No matter what anyone says, phone cameras are still pinhole cameras. They should only be used in an emergency, when you don't have a real camera handy. These cameras are also fit for people who wouldn't normally own a real camera, and won’t take very many pictures with the phone anyway.
But this trend toward using smartphone cameras appears to be unstoppable. It will eventually decimate the market for compact cameras, leaving only the DSLRs and mirror-less versions of the DSLR.
Compact cameras are amazing products, but in the next few years, they will be considered collectibles, going the way of those old bellows cameras that people once used religiously.
My advice is to collect a few of the better ones while they are still available and falling in price. I'm a fan of the Kodak M1033, which is as small as they come. It's a 10-megapixel workhorse with the ability to shoot a 16 x 9 720p HD video. You can pick up a used model for around £50 or less online – and I still shoot with this camera.
If you want to up the ante to a near-perfect compact 18X zoom camera, try to dig up a Panasonic Lumix DMC-FZ35. This camera is one of the highest-rated cameras ever and is remarkable by any standards. Originally released in 2009 costing hundreds of pounds, you can snag one for around the £150 mark now. Good cameras do retain some value.
It's crazy not to buy your next camera at a discount. The top compact cameras from a few years ago have only seen incremental changes. The standard pixel count has increased but it is still on a small die, which may affect the contrast adversely, although Photoshop has tools to fix the problem somewhat. These sorts of cameras are fun to play with and the oldest models that can shoot 8-megapixels or more will beat any phone camera out there.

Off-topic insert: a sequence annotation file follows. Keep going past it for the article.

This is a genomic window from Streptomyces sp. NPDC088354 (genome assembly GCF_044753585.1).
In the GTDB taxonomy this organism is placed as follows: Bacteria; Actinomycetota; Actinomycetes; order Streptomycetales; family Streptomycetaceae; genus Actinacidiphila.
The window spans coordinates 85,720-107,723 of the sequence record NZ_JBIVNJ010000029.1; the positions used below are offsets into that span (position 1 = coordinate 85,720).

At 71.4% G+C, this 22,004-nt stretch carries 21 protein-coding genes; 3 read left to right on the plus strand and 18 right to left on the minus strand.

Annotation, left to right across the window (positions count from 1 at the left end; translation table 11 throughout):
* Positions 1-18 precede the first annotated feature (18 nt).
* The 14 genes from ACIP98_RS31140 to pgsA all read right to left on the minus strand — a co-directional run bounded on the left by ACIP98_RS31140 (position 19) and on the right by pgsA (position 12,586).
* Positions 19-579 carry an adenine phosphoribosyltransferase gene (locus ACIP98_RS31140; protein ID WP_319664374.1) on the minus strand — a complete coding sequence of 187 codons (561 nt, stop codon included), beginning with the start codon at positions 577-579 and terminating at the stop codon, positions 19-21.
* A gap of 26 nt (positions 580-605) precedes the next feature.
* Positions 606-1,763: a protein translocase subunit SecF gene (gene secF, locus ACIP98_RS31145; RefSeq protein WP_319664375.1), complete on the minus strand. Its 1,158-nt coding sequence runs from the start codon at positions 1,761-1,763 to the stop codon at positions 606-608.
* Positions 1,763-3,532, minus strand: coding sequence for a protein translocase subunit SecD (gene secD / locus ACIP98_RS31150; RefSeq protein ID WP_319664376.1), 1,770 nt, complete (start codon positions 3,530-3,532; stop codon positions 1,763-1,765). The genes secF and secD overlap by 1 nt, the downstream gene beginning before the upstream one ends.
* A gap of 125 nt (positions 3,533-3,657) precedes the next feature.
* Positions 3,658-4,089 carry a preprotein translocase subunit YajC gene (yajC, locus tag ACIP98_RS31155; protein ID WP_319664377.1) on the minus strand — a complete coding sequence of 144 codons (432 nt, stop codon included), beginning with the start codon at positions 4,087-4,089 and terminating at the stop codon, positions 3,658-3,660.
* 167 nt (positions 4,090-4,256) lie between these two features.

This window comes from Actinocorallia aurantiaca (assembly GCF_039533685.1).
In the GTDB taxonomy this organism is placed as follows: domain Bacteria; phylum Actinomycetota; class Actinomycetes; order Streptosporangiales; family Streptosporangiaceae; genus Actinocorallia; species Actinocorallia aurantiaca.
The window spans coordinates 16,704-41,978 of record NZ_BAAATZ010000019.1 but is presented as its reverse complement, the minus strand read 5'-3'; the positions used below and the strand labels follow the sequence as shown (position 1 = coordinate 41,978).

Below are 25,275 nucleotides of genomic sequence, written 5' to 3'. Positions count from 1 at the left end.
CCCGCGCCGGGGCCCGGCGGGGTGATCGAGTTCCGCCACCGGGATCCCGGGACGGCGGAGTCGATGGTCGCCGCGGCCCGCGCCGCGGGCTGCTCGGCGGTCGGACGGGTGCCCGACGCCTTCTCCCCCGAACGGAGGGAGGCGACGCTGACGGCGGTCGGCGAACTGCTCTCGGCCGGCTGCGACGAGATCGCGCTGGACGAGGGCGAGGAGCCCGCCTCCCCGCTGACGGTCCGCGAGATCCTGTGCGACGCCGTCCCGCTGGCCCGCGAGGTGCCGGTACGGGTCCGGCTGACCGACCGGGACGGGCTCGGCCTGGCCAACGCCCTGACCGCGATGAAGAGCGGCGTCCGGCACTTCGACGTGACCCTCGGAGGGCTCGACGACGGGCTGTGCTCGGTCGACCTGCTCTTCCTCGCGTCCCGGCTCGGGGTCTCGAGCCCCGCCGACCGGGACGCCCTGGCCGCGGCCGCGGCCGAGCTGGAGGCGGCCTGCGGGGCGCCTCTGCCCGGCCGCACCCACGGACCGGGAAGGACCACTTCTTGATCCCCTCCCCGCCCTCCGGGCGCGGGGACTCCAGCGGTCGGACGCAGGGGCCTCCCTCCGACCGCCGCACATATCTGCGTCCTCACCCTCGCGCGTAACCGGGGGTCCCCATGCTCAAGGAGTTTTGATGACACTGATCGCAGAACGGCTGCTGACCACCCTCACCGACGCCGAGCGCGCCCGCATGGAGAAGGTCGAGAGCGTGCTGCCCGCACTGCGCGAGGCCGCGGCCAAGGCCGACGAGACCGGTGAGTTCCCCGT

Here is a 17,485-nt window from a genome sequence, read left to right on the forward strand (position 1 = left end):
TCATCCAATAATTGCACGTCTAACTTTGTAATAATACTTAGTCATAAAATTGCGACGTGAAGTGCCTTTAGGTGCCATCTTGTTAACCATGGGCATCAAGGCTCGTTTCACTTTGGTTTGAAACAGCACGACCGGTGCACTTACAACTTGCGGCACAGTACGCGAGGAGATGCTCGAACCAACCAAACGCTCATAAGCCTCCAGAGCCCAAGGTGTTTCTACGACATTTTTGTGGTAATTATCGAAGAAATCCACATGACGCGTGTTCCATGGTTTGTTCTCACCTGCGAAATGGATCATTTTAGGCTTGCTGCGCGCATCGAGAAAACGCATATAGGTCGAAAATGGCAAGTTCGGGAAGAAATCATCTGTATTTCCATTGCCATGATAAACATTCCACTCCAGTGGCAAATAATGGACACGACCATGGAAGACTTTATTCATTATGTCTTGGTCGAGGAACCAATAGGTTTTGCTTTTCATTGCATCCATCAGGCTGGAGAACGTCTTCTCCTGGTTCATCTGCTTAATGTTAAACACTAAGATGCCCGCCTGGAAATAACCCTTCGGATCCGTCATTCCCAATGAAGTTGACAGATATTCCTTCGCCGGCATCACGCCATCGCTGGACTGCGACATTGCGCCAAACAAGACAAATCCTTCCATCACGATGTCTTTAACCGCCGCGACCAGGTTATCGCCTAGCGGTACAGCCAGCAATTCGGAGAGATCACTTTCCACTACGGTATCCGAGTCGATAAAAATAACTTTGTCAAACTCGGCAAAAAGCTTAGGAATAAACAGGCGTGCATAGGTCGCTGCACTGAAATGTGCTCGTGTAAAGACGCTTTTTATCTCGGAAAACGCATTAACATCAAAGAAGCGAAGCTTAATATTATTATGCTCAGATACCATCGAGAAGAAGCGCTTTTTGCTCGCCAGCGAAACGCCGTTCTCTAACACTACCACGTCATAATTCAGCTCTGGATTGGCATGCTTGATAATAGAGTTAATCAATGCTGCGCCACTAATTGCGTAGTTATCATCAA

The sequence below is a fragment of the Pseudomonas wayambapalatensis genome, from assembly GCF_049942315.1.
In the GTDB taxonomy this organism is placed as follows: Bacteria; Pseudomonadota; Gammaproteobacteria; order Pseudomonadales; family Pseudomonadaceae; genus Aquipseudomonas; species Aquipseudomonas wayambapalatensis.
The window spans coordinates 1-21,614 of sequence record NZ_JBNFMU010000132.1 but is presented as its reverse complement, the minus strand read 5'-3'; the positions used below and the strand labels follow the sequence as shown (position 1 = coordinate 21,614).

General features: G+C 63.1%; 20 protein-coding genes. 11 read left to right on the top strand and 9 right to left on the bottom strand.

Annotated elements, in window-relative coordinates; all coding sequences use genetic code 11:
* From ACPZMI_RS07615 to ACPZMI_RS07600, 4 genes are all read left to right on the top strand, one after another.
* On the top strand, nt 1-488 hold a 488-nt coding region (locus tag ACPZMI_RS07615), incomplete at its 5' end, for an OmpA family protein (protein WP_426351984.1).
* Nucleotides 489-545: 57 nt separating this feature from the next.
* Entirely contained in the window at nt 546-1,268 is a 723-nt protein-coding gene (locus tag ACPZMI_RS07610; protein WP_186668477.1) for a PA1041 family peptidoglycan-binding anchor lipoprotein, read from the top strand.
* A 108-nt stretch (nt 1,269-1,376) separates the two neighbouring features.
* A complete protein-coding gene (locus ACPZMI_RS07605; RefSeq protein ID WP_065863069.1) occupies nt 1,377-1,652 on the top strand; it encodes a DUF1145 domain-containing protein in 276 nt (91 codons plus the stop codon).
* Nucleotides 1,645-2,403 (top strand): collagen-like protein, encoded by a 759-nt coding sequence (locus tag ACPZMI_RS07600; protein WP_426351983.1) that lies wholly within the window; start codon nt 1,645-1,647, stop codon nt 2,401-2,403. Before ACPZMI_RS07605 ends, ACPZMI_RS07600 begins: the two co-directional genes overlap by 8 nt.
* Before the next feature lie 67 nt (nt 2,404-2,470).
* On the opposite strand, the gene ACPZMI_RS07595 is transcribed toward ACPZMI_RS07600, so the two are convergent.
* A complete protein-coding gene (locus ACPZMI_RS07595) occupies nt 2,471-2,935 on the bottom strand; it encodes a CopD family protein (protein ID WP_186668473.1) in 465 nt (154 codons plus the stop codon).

Everyone should assemble a small collection of interesting cameras. If you want to be a serious collector, though, you'll probably have to hunt down some of the older seminal cameras from a decade or so ago. I've tried to put aside some of the older cameras I've used before they got too beat up. This includes a bunch of the now-clunky but still amusing 3-megapixel cameras that were once state of the art, like the Nikon Coolpix 910 that had a unique swivel body. While the sensor produced a decent photo, the flash was perfectly placed to guarantee red eye in every shot!
I have lost of few of the sub-1-megapixel cameras and regret it. Dig those up and put them in a safe place. One camera that is fun to own is the old Olympus rocket ship-looking 1.4-megapixel D600L with the "Progressive CCD." I'll go shoot with this thing every once in a while and people give me weird looks.
As a collector, I'd keep an eye out for some of the Agfa digital cameras. Sheer clunkers by today's standards, you could actually get an interesting .7 to 1.2-megapixel shot with a unique colour balance.
Just remember that with collectibles, condition is 90 per cent of the value, so do not abuse them. Have fun.
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